separately (as occurs in single factor designs)                              Main Effect of Noise
Test Hypothesis about Interaction Effects                                                               Two Factor Experiment
What is the effect of
Noise Predictability?                        Noise Intensity
Single Factor Experiment:        Two Factor Experiment                        Main Effect of
Noise Intensity                                                          Predictability           Predictability   Soft    Loud
Noise Intensity
Interaction of Noise and
Soft              Loud     Predictability       Soft           Loud     Predicability                Predictable     Grp 1   Grp 2     X
Predictable        Grp 1           Grp 2       Interaction Effect
Cell Means
Unpredictable    Grp 3   Grp 4     X
Group 1            Group 2
Unpredictable       Grp 3           Grp 4
X       X

Notation for Factorial Designs                                                    Factorial Designs

Identifying the number                              Factor A             Between Subjects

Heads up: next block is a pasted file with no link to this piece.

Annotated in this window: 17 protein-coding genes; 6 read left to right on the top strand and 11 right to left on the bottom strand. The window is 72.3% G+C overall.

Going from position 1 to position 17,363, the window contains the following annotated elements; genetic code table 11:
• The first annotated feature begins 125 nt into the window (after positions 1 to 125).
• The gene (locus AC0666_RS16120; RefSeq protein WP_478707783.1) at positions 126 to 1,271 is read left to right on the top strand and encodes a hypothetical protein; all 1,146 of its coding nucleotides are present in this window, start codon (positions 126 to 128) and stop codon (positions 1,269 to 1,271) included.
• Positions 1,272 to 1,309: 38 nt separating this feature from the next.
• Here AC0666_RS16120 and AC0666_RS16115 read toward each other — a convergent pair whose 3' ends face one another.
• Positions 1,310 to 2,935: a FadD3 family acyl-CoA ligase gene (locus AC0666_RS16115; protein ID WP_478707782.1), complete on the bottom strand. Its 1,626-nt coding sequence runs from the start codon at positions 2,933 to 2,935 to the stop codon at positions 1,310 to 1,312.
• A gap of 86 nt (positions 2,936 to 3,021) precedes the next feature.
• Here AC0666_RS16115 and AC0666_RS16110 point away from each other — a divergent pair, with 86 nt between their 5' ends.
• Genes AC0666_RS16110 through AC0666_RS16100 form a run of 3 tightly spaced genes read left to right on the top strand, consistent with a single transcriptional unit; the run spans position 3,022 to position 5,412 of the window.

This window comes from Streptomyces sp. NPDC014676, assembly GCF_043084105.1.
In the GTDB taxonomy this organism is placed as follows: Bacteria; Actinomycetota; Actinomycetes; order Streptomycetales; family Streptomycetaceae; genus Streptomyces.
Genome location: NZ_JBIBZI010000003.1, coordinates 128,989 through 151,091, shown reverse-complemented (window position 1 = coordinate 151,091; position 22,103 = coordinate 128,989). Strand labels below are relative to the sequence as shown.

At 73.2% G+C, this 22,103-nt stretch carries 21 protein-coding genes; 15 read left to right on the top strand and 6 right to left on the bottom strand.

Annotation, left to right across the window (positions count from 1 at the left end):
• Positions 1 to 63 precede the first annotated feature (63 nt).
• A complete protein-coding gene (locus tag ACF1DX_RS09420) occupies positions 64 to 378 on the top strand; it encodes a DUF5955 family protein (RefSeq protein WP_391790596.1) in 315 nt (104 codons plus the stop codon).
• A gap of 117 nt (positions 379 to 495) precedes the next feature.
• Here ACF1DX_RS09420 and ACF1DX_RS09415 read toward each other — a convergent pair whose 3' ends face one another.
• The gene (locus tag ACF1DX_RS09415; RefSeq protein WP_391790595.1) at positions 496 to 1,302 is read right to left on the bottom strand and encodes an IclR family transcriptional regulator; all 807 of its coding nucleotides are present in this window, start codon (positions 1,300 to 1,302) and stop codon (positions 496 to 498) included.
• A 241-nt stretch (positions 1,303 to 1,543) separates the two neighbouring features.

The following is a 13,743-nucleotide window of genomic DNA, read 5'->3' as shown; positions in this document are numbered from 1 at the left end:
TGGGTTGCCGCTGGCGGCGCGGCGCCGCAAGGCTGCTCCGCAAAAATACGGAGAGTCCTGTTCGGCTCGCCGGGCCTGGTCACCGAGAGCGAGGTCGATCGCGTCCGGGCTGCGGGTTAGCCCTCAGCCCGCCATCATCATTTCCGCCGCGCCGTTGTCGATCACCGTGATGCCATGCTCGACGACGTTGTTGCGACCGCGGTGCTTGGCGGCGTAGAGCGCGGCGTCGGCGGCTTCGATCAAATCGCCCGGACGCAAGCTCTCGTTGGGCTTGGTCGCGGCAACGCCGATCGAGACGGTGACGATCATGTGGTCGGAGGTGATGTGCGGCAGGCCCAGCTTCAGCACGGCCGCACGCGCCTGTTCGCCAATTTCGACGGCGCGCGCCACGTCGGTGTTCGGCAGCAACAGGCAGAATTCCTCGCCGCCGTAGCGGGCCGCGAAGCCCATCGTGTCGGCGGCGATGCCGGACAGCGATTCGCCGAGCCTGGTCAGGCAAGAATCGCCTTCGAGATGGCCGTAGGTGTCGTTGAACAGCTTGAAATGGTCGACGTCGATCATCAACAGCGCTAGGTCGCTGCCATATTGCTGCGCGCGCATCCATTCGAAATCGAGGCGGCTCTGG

of factors in the design      Factor B           A1               A2         n x n design requires n x n independent groups
Identifying the number                                                   Within Subjects (Repeated Measures)
B1            A1B1            A2B1
of levels for each factor
B2                                        n x n design requires each subject to do n x n tasks
in the design                                    A1B2            A2B2
2 x 2 design                                                           Mixed Designs
3 x 3 design
Factor A
One or more factors manipulated within-subjects
Factor
2 x 3 design                             A1          A2         A3        Other factors manipulated between subjects
B
All designs are expected
B1        A1B1 A2B1 A3B1
to be fully crossed
B2        A1B2 A2B2 A3B2
B3        A1B3 A2B3 A3B3

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Higher Order Designs

Three or more Factors
Test one main effect for each factor
Test all possible combinations of two-way
interactions
Test all possible combinations of higher-order
interactions (three-way, four-way, etc.)
Problem in interpretation of higher-order
interactions